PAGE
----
All UTS ePRESS publications are peer reviewed by experts and scholars in the relevant field or discipline.
UTS ePRESS publications use double blind peer review (where at least two expert reviewers are used and the reviewers and author are anonymous). Alternative peer review processes (such as single blind review or editorial group review) may be used where this is an accepted practice within a particular publication’s discipline or field of research and practice. The peer review process must be objective, fair and thorough.
UTS ePRESS books are peer reviewed by at least two experts and scholars in the relevant field or discipline, and their critique informs further critical development of the work before final publication.
UTS ePRESS journals contain a clear statement of the peer review processes on the journal’s webpage, and clearly indicate within individual issues if any section or article deviates from these stated practices.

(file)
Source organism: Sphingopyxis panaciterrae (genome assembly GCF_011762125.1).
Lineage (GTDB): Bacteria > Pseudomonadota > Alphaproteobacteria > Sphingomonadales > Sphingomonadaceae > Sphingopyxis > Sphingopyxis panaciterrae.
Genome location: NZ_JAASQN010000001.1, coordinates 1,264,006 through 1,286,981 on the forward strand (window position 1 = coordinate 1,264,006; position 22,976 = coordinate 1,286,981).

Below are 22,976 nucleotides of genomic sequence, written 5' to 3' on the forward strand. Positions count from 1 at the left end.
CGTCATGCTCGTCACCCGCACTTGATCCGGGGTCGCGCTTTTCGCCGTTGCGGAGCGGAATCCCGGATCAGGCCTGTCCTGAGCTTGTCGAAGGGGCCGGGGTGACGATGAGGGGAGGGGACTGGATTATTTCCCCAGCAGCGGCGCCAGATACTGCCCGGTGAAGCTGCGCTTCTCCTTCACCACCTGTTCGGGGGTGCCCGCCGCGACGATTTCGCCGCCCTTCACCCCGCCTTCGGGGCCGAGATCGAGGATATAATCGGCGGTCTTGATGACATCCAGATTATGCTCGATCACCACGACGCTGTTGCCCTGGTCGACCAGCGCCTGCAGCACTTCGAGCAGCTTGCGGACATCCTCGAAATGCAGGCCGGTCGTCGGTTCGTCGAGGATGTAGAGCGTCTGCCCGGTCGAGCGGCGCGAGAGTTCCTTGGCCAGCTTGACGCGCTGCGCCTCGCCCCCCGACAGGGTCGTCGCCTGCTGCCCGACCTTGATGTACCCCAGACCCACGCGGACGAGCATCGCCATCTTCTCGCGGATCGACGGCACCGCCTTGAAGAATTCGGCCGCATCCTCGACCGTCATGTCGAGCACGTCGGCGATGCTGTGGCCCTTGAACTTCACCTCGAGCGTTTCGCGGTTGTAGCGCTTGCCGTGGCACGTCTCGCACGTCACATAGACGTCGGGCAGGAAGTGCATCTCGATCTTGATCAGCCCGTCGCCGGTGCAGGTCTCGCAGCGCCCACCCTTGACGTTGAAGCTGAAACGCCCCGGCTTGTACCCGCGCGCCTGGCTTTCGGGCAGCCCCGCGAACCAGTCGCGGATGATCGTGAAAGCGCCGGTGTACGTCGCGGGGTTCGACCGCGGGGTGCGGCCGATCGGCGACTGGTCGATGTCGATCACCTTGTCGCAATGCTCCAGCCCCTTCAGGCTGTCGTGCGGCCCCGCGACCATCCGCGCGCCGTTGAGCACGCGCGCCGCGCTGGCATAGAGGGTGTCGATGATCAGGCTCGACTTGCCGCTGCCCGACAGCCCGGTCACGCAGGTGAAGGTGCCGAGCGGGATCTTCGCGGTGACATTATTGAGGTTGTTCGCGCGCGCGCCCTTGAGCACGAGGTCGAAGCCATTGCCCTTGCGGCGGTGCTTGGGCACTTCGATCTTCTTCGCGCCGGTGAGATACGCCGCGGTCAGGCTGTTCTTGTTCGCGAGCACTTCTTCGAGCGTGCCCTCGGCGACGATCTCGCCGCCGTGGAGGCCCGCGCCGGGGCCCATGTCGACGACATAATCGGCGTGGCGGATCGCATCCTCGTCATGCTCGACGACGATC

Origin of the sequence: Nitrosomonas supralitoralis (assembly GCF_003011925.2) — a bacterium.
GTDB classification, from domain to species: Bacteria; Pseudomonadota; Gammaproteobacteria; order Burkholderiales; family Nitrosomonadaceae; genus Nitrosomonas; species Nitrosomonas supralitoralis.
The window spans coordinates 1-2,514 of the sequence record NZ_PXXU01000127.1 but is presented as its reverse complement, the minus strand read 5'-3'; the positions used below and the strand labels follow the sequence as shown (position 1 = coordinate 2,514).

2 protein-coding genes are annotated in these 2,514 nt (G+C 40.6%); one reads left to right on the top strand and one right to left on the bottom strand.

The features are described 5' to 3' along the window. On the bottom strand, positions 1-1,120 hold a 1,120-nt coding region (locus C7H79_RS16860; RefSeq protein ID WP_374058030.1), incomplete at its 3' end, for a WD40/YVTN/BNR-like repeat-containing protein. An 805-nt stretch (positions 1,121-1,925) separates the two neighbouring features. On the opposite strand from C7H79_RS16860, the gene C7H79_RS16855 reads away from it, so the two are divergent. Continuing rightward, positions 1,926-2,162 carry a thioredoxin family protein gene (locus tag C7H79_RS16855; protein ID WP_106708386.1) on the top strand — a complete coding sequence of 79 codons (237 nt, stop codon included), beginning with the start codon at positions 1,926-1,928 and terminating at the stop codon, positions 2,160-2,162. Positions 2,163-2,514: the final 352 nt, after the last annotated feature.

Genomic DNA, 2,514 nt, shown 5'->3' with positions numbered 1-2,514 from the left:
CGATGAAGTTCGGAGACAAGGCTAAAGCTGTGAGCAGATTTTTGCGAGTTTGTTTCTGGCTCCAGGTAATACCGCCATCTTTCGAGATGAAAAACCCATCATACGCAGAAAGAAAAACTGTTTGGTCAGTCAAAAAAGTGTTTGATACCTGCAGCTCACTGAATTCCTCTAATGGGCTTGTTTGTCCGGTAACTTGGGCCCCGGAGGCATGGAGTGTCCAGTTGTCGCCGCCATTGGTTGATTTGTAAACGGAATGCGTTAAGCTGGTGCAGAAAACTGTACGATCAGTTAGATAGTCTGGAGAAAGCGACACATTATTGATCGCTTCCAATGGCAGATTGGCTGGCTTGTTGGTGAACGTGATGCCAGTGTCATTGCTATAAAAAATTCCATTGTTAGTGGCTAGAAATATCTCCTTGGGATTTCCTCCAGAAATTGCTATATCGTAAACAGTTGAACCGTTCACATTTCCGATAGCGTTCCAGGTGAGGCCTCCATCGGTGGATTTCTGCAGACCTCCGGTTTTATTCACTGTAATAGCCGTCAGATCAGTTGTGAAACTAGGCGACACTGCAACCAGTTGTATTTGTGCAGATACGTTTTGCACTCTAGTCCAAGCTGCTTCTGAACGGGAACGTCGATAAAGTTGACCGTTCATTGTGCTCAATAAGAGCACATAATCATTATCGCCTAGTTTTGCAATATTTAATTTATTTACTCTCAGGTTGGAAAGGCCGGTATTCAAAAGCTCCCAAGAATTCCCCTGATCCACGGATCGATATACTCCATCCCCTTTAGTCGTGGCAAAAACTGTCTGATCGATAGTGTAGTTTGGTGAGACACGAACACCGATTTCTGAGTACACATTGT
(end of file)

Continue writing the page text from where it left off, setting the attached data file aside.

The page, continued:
Peer reviewers must declare any potential conflict of interest and, unless exceptional circumstances prevail, will decline further involvement where a conflict occurs. Conflicts of interest can include a direct knowledge of, or relationship with, a potential author, or an overlap in roles between editor, reviewer and author.
Journal Editors will consider conflicts of interest when a manuscript is submitted by a member of their editorial team or editorial advisory board. In such cases a co-editor or an external trusted expert will be asked to act as editor for that article and oversee the peer review process.